It was another cold day although the blue sky and sunshine made it feel warmer than the -9 degrees F we had this morning (wind chill).  At the time of typing this blog (morning), I haven't seen any volunteers yet.  We had a great week and look forward to a warm up next week although snow seems likely this Sunday. Regardless, we'll roll with it as best we can.  I continued work on the Spring Plant Sale (Mother's Day weekend!).  We'll have more details soon and our vegetable and herb listings should be on our website very soon.  I also am preparing for our Bagged Compost Sale (starts on Saturdays in April from 8 am until 12 noon).  A new twist this year will be the offering of pansies and pansy hanging baskets as part of the compost sale and the plant sale.  I'm finishing seed orders by next week but still have plenty of ordering to finish in March.  I have another presentation tomorrow to a good sized group in Illinois ("Vertical Gardening" and "Ideas to Refresh The Landscape") and the lecture circuit continues to be on the horizon.  I'm a shameless promoter of the gardens to these captive audiences as I continue to talk about RBG history, collections, programs, events and share lots of eye candy photos of the gardens to encourage people to see the fun things we're doing here!  Bill O. just popped in for some indoor work and Jenny stopped by to pick up the start of the thousands of labels she makes every winter for our seasonal plants.
This blog has a collection of some of the many vertical planters I've photographed over the years.  With space limitations, challenging soils or simply the desire to maximize growing space, these vertical options may be of interest.  They all have their merits and challenges and ultimately, the soil preparation, drainage requirements and plant selection (maintenance too of course!) are vital for success in these systems.  Note that some are fairly "stationary" (like the tiered metal planters seen above at the Ball Seed Trial Gardens in West Chicago, IL) while others can be rolled and moved.  Keep in mind soil volume and depth for some of these selections as it's ideal to have 12"-14" of soil minimally for most vegetables.  The selection of compact vegetable varieties or short "vine-length" crops (squash, cucumbers, zucchini, etc.) may be warranted.  Oddly enough, we'll have many of these compact selections at the aforementioned Spring Plant Sale!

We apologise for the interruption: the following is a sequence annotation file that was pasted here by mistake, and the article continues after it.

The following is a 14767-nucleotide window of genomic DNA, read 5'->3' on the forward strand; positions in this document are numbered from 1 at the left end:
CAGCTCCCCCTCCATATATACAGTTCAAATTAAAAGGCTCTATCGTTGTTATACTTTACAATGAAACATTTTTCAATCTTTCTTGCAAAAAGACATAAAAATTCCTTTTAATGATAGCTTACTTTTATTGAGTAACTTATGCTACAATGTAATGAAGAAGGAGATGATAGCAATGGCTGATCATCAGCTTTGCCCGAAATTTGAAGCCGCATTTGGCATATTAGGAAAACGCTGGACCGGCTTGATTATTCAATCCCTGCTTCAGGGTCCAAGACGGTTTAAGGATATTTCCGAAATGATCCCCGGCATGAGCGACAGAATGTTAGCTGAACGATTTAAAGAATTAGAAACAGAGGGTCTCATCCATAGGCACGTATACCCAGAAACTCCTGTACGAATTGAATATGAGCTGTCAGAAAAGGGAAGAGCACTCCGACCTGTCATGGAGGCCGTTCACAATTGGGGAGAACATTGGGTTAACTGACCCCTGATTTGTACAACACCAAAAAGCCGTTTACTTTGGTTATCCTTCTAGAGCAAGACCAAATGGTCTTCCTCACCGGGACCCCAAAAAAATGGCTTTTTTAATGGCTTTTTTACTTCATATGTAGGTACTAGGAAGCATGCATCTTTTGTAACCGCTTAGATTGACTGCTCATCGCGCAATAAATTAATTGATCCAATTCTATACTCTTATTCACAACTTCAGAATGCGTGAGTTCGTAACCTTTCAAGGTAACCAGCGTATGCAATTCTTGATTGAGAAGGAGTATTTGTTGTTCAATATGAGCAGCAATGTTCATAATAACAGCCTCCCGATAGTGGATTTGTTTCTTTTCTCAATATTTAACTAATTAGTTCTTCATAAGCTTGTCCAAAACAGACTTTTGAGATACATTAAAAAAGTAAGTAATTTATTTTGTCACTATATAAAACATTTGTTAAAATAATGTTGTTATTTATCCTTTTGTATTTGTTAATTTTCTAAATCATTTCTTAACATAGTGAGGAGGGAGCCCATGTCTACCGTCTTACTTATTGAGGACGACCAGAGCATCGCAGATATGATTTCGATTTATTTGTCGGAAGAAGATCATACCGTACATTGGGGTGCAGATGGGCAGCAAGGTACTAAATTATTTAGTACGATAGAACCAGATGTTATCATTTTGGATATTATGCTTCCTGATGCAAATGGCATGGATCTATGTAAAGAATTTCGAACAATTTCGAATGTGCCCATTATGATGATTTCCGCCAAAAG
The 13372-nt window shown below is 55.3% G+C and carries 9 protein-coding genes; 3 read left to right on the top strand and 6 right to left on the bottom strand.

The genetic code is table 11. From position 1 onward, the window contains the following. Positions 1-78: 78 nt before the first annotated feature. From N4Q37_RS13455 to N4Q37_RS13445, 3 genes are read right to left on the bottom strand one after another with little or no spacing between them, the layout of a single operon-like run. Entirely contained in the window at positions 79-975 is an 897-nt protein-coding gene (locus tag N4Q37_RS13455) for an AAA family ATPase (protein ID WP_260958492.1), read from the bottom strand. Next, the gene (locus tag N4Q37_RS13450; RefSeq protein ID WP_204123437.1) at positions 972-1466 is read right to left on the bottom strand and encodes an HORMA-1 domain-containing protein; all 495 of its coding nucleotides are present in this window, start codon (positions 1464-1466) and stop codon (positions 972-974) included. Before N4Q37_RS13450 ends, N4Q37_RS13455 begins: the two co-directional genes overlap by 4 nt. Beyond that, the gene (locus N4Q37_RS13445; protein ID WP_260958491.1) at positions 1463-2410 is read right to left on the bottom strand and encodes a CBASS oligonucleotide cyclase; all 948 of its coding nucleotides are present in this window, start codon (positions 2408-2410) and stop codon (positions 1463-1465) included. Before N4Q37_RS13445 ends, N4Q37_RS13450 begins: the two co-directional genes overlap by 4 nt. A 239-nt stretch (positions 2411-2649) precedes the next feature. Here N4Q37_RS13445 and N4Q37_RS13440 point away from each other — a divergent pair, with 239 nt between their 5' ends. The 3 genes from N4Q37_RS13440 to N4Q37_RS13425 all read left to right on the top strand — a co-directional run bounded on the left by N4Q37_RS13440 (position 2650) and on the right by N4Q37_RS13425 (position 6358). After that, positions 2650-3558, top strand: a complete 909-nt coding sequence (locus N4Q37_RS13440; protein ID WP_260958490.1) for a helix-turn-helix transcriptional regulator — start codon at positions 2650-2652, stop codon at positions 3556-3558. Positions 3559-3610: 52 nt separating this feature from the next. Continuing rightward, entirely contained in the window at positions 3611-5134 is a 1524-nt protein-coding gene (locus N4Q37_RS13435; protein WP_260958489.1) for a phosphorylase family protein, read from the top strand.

repurposed pallet planters (2 on end at RBG) - above and below

 fabric pocket system (Ball Seed Trial Gardens) - West Chicago, IL
 wall planters at the Chicago Botanic Garden (above and below)

 planter at Vander Veer Botanical Park (Davenport, IA)
 planter at the Rock County Farm
indoor systems with internal watering (above and below)

Thursday, February 26, 2015

Seasonals for Fragrance

It was another cold day but we had a great turnout of volunteers at the Horticulture Center.  Larry H. went out in the gardens to bring in more lights and Pat M. continued to process lights for storage.  Larry O. was both inside and outside and Bill O. helped out with myriad projects this morning and afternoon.  Dr. Gredler worked on more painting and Dick H. had some projects after plowing the 1" of fresh snow off of our parking lot.  Dave, Jim, Vern, Bob K. and Ron Y. continued progress on the garden art projects.  Marv continued to clean up our indoor tropicals and Gary worked on some office equipment inventories.  Kay finished processing our most recent seed order although the last couple orders should arrive next week.  We also saw Bev D., Dr. Yahr, Cindy B., Rollie, Polly and many others today.

As we prepare for our "Smelly Garden" theme in the Nancy Yahr Memorial Children's Garden this year, I'm ordering seeds and plants of many fragrant annual selections.  Above is the "lady of the night" (Brunfelsia gigantea) which has an unbelievably sweet fragrance.  Scent in the garden is such a wonderful addition and is frequently not considered or appreciated for its value!  While there are certainly trees, shrubs and hardy perennials that offer scent (particularly emitted scent!), the blooming (and thereby scent) "window" can be quite narrow. Relying on seasonals and tropical plants with strong summer scent will help with the continuation of olfactory appeal in your landscape.  Included here are just a smattering of the many varieties that can offer some nice smells in your landscape.  Keep in mind that fragrant plants are loosely grouped in to two categories; those that emit a scent in the air and those that need to be touched (tactile engagement) to enjoy the scent (basil, thyme, etc.).  All of these are "emitters" with the exception of the popcorn plant below which should be rubbed to release the scent.  We'll have well over 150 varieties of fragrant perennials and annuals in our Smelly Garden this year!

chocolate cosmos (Cosmos atrosanguineus) - true to it's name!
 popcorn cassia (Cassia didymobotrya) - smells like buttered popcorn!
 sweet sultan (Centaurea imperialis 'Imperial Bride White') - sweet!
criss-cross plant (Cladanthus arabicus)
 angel's trumpet (Brugmansia sp.)
 angel's trumpet (Datura meteloides 'Evening Fragrance')
 fragrant carnation (Dianthus caryophyllus 'Grenadin King of Black')
 heliotrope (Heliotropium arborescens 'Alba') - vanilla!
heliotrope (Heliotropium arborescens) - some blue selections are not fragrant so check!
night phlox (Zaluzianskya capensis) - sweet night bloomer